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History of dressmaking
The Oxford English Dictionary first recorded ‘dressmaker’ in 1803. Throughout the nineteenth century and until the rise of ready-to-wear, most women who did not make their own clothes at home employed a dressmaker, who copied or adapted the latest clothing ideas from Paris, London or other fashion centres, based on printed illustrations called fashion plates.
A dressmaker is often professionally trained. Many learn in an apprentice role, under the tutelage of an established dressmaker, while some learn in formal school settings. Still others learn through years of trial and error. Dressmaking methods involve measurements, a trial garment, called a “muslin” or “toile”, and several fittings.
Custom dressmakers also create clothing for clients with unique needs, such as performers, artists, disabled or wheelchair-users, wearers of prosthetic devices, vintage or fashion-forward aficionados, and historical re-enactors. They can also recreate, redesign, and reinvent existing garments (such as updating a great-grandmother’s…
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Marie-Jeanne Rose Bertin(July 2, 1747, Abbeville, Picardy, France – September 22, 1813, Épinay-sur-Seine) was a French milliner and dressmaker to Queen Marie Antoinette. She was the first celebrated French fashion designer and is widely credited with having brought fashion and haute couture to the forefront of popular culture.
When Marie Antoinette arrived in France from Austria, she embraced France’s new styles and fashions as one of the ways in which to show her sincere appreciation of her new country. She was introduced to Bertin in 1772. Twice a week, soon after Louis XVI’s coronation, Bertin would present her newest creations to the young queen and spend hours discussing them. The Queen adored her wardrobe and was passionate about every detail, and Bertin, as her milliner, became her confidante and friend.
In the mid-18th century, French women had begun to “pouf” (raise) their hair with pads and pomade and wore oversized luxurious gowns. Bertin used and exaggerated the leading modes of the day, and created poufs for Marie Antoinette with heights up to three feet. The pouf fashion reached such extremes that it became a period trademark, along with decorating the hair with ornaments and objects which showcased current events. Working withLéonard, the Queen’s royal hairdresser, Bertin created a coiffure that became the rage all over Europe: hair would be accessorized, stylized, cut into defining scenes, and modeled into shapes and objects—ranging from recent gossip to nativities to husbands’ infidelities, to French naval vessels such as the Belle Poule, to the pouf aux insurgents in honor of the American Revolutionary War. The Queen’s most famous coif was the “inoculation” pouf that she wore to publicize her success in persuading the King to be vaccinated against smallpox.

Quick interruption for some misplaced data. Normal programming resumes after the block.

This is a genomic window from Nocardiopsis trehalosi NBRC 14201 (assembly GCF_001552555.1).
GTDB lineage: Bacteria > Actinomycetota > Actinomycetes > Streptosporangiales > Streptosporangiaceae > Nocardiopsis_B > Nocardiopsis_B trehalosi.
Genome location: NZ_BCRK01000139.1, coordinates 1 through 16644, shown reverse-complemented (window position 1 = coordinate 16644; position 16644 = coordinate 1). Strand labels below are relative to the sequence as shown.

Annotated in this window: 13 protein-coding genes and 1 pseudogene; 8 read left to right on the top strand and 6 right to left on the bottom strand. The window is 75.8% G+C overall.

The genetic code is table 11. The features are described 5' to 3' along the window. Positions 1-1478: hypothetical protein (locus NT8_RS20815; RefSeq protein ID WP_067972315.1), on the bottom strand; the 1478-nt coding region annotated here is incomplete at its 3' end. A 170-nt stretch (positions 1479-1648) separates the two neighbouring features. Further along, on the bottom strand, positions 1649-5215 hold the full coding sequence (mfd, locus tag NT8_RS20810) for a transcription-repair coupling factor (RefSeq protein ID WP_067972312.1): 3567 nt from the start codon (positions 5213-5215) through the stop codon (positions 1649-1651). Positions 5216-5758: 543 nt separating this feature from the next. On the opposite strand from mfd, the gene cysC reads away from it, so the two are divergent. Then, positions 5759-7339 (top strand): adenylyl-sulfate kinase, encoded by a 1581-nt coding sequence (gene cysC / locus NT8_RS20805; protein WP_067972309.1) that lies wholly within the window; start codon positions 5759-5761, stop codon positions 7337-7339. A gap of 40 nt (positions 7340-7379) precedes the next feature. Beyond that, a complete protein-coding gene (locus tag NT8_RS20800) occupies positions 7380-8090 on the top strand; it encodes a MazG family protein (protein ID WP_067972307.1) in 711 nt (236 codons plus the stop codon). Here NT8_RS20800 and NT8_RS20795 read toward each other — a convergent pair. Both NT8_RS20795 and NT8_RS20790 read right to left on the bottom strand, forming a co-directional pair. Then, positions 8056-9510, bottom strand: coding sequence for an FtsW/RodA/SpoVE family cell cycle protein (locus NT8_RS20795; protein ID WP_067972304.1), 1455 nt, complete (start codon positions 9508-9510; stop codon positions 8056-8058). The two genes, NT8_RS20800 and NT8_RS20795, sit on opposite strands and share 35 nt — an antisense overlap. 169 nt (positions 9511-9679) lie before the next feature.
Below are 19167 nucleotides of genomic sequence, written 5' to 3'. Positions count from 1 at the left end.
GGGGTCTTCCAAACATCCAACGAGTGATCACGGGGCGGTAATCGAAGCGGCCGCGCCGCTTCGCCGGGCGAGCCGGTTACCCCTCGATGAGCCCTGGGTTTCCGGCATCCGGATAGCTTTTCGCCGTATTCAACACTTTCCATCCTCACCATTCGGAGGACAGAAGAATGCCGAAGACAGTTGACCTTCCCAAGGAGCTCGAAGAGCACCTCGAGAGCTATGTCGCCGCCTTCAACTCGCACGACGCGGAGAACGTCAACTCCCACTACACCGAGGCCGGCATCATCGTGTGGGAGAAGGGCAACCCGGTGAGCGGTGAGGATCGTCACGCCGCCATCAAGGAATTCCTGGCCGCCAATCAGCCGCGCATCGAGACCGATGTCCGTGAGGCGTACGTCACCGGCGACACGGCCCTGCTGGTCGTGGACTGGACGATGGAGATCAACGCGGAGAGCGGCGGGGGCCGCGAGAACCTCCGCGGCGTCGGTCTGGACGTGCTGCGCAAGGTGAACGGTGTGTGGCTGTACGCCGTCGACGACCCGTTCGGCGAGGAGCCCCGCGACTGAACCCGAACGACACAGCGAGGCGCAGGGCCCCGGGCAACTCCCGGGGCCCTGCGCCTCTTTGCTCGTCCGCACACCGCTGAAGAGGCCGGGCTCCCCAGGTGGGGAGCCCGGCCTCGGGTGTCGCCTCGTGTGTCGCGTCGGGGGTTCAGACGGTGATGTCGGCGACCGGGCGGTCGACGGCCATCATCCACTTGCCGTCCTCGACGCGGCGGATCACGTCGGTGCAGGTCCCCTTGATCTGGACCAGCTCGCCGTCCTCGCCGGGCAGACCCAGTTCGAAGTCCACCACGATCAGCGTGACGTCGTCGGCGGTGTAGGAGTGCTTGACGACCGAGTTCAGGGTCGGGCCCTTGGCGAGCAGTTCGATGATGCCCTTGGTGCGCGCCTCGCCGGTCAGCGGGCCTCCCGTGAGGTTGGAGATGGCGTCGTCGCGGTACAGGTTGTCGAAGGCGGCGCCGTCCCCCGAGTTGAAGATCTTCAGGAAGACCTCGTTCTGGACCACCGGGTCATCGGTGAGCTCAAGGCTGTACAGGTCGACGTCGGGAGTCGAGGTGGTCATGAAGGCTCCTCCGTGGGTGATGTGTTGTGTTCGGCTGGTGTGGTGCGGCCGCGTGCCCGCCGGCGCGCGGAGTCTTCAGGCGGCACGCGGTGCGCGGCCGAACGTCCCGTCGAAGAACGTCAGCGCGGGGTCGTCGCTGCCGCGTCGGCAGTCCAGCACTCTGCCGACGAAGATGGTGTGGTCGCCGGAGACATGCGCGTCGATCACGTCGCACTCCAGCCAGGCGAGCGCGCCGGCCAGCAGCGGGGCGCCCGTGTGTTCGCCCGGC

Marie Antoinette also asked Bertin to dress up dolls in the latest fashions as gifts for her sisters and her mother, the Empress Maria Theresa of Austria. These dolls were called “Pandoras,” and were made of wax, wood or porcelain. There were small ones the size of a common toy doll, or large ones as big or half as big as a real person. They were in vogue until the appearance of fashion magazines.
Called “Minister of Fashion” by her detractors, Bertin was the brains behind almost every new dress commissioned by the Queen. Dresses and hair became Marie Antoinette’s personal vehicles of expression, and Bertin clothed the Queen from 1770 until her dethronement in 1792. Bertin became a powerful figure at court, and she witnessed—and sometimes effected—profound changes in French society. Her large, ostentatious gowns ensured that their wearer occupied at least three times as much space as her male counterpart, thus making the female figure an imposing, not passive, presence. Her creations also established France as the center of the fashion industry, and from then on, dresses made in Paris were sent to London, Venice, Vienna, Saint Petersburg and Constantinople. This inimitable Parisian elegance established the worldwide reputation of French couture.
Under the Queen’s generous patronage, Bertin’s name became synonymous with the sartorial elegance and excess of Versailles. Bertin’s close relationship with the Queen provided valuable background into the social and political significance of fashion at the French court. The frequent meetings between the queen and her couturière were met, however, with hostility from the lower classes, given Bertin’s high prices: her gowns and headdresses could easily cost twenty times what a skilled worker of the time earned in a year.
During Marie Antoinette’s imprisonment, Bertin continued to receive orders from her former prized customer, for much smaller, almost negligible, orders of ribbons and simple alterations. She was to provide the former queen’s mourning outfit following the execution of Louis XVI, recalling a dream that Marie Antoinette had had years before of her favorite milliner handing her ribbons that all turned to black.
During the French Revolution, when many of her noble customers were being executed or were fleeing abroad, Bertin moved her business to London. For a while, she was able to serve her old clients among the émigrés, and her fashion dolls continued to circulate among European capitals, as far away as Saint Petersburg. She eventually returned to France in 1795, where Joséphine de Beauharnais briefly became a customer, but Bertin found that the fashion excesses of the era had waned after the French Revolution ended.
As the 19th century dawned, Bertin transferred her business to her nephews and retired. She died in 1813 in Épinay-sur-Seine.